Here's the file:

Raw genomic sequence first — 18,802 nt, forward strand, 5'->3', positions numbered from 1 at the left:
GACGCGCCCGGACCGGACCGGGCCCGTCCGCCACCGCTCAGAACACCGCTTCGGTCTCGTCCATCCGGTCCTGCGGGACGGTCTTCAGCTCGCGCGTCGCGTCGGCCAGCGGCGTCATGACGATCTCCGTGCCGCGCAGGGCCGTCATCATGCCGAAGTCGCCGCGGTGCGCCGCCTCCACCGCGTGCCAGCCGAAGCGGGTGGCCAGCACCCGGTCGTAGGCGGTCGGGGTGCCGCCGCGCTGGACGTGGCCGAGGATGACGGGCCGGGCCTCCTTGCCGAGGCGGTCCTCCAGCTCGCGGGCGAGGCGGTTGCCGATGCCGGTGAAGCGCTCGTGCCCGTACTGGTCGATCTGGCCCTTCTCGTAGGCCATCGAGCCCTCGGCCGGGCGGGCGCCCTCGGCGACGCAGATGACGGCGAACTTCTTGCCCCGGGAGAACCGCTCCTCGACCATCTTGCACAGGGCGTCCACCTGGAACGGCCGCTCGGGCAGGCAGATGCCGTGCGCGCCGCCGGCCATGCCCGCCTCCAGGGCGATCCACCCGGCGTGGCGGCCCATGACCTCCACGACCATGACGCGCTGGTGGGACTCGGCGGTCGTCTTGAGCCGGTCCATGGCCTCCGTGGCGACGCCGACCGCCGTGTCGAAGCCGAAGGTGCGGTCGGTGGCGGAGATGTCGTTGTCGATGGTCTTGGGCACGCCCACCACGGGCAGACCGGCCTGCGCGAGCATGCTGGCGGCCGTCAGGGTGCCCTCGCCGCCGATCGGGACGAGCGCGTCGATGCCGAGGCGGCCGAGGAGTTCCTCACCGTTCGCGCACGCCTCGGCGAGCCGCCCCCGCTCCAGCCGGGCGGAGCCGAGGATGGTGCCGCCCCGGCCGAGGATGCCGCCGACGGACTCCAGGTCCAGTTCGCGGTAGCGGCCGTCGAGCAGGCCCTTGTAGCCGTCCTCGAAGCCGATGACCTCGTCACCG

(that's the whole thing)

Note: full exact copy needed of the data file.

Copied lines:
Raw genomic sequence first — 18,802 nt, forward strand, 5'->3', positions numbered from 1 at the left:
GACGCGCCCGGACCGGACCGGGCCCGTCCGCCACCGCTCAGAACACCGCTTCGGTCTCGTCCATCCGGTCCTGCGGGACGGTCTTCAGCTCGCGCGTCGCGTCGGCCAGCGGCGTCATGACGATCTCCGTGCCGCGCAGGGCCGTCATCATGCCGAAGTCGCCGCGGTGCGCCGCCTCCACCGCGTGCCAGCCGAAGCGGGTGGCCAGCACCCGGTCGTAGGCGGTCGGGGTGCCGCCGCGCTGGACGTGGCCGAGGATGACGGGCCGGGCCTCCTTGCCGAGGCGGTCCTCCAGCTCGCGGGCGAGGCGGTTGCCGATGCCGGTGAAGCGCTCGTGCCCGTACTGGTCGATCTGGCCCTTCTCGTAGGCCATCGAGCCCTCGGCCGGGCGGGCGCCCTCGGCGACGCAGATGACGGCGAACTTCTTGCCCCGGGAGAACCGCTCCTCGACCATCTTGCACAGGGCGTCCACCTGGAACGGCCGCTCGGGCAGGCAGATGCCGTGCGCGCCGCCGGCCATGCCCGCCTCCAGGGCGATCCACCCGGCGTGGCGGCCCATGACCTCCACGACCATGACGCGCTGGTGGGACTCGGCGGTCGTCTTGAGCCGGTCCATGGCCTCCGTGGCGACGCCGACCGCCGTGTCGAAGCCGAAGGTGCGGTCGGTGGCGGAGATGTCGTTGTCGATGGTCTTGGGCACGCCCACCACGGGCAGACCGGCCTGCGCGAGCATGCTGGCGGCCGTCAGGGTGCCCTCGCCGCCGATCGGGACGAGCGCGTCGATGCCGAGGCGGCCGAGGAGTTCCTCACCGTTCGCGCACGCCTCGGCGAGCCGCCCCCGCTCCAGCCGGGCGGAGCCGAGGATGGTGCCGCCCCGGCCGAGGATGCCGCCGACGGACTCCAGGTCCAGTTCGCGGTAGCGGCCGTCGAGCAGGCCCTTGTAGCCGTCCTCGAAGCCGATGACCTCGTCACCG